By: Julie Johnsson and Siddharth Philip | Jun 17 2023 at 08:20 PM | Air Cargo
The CFM International engine venture plans to to roll out design enhancements late next year to make its Leap model powering the Airbus SE’s A320neo and Boeing Co.’s 737 Max more durable in harsh, dusty environments such as India and the Middle East.
The General Electric Co.-Safran SA engine venture is redesigning the Leap’s high-pressure turbine blades and nozzles, executives told reporters in Paris on Saturday. They’re trying to minimize a deterioration in performance that’s afflicted the engine as well a competing turbofan from Raytheon Technologies Corp.’s Pratt & Whitney division.
“The first iteration wasn’t a perfect hit. Blade tech is one of the most complex things we do,” Karl Sheldon, an executive vice-president with GE, said.
The group plans to roll out the redesign in the second part of next year, executives said. Engine durability has emerged as a flash point for operators who have seen the new-generation models from CFM and Pratt require servicing sooner than expected. Coupled with a lack of components and engineers, that’s led to more aircraft on the ground than normal.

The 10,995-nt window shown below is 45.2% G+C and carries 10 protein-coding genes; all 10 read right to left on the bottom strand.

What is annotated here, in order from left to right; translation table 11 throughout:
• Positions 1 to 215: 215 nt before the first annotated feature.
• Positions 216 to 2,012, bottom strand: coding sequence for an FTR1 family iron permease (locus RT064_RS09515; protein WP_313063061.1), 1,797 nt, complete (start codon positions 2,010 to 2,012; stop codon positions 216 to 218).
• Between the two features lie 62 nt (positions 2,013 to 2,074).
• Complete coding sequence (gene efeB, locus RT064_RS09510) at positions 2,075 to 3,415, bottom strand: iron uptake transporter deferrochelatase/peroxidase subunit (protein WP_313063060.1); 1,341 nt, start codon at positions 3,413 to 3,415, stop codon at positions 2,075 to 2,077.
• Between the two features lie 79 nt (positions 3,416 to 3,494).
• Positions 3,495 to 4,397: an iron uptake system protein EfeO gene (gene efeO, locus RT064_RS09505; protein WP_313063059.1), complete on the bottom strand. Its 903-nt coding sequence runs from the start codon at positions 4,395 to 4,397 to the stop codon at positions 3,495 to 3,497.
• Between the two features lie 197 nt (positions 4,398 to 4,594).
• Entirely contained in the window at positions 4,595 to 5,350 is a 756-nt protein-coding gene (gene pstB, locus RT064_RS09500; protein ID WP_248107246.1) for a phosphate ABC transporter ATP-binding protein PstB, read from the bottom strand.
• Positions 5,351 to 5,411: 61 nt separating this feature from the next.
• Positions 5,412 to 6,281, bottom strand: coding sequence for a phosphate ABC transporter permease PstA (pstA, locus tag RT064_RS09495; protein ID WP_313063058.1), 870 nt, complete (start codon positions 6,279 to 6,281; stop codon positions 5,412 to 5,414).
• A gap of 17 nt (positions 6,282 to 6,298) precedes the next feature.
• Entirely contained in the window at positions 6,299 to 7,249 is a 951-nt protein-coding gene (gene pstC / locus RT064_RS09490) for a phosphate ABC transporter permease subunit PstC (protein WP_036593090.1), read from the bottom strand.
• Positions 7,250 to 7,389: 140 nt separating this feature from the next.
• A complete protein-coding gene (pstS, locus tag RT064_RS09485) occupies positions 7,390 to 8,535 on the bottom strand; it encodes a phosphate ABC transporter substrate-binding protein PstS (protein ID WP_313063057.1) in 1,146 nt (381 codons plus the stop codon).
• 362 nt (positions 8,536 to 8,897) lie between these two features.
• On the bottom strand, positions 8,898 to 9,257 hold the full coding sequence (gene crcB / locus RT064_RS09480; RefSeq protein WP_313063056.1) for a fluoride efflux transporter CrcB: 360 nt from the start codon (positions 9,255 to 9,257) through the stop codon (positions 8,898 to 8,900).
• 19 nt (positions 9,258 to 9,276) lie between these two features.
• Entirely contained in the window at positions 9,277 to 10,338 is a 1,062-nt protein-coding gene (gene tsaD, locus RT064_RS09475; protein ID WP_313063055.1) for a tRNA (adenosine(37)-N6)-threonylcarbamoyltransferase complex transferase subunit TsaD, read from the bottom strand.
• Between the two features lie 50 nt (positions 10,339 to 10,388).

The Leap is the only engine of choice on the Boeing 737 Max, while the Airbus has the option of the Pratt & Whitney GTF and the Leap.
The components are among CFM’s most-advanced technology and use air cooling to operate in furnace-like temperatures that are above the melting point of metal. The engine venture has used supercomputing to optimize where to aim the cooling air flow, along with lab tests that mimic the dusty environments where the Leap operates.
The engine venture, which dominates the all-important narrowbody jet market, is in the midst of the most-aggressive ramp up in its history as it recovers from Covid and races to meet lofty production targets set by Airbus and Boeing. CFM has more than 10,000 engines in its backlog and is on pace to hike its annual output to 1,700 — 50% more than a year ago, said Gael Meheust, CFM’s president and chief executive officer.
The engine maker had been on target to build 2,000 Leap engines annually in 2020, when air travel collapsed as the Covid pandemic spread.
“I can’t stress enough the tsunami it created in our supply chain,” Meheust said.
Executives also provided more detail of the open-rotor engine concept, known as Rise, which is distinctive because it lacks the protecting casing around the fan blades. The aim is to bring the Rise to market around 2035 as Airbus and Boeing prepare their next-generation aircraft by then to replace their bestselling A320 and 737 families.
Earlier open-rotor concepts failed to catch on with customers because of concerns including noise to safety, such as the risk of a broken blade slicing through an airplane fuselage. In testing with Airbus, the Rise demonstrator has been producing less noise than the Leap, CFM executives said on Saturday.
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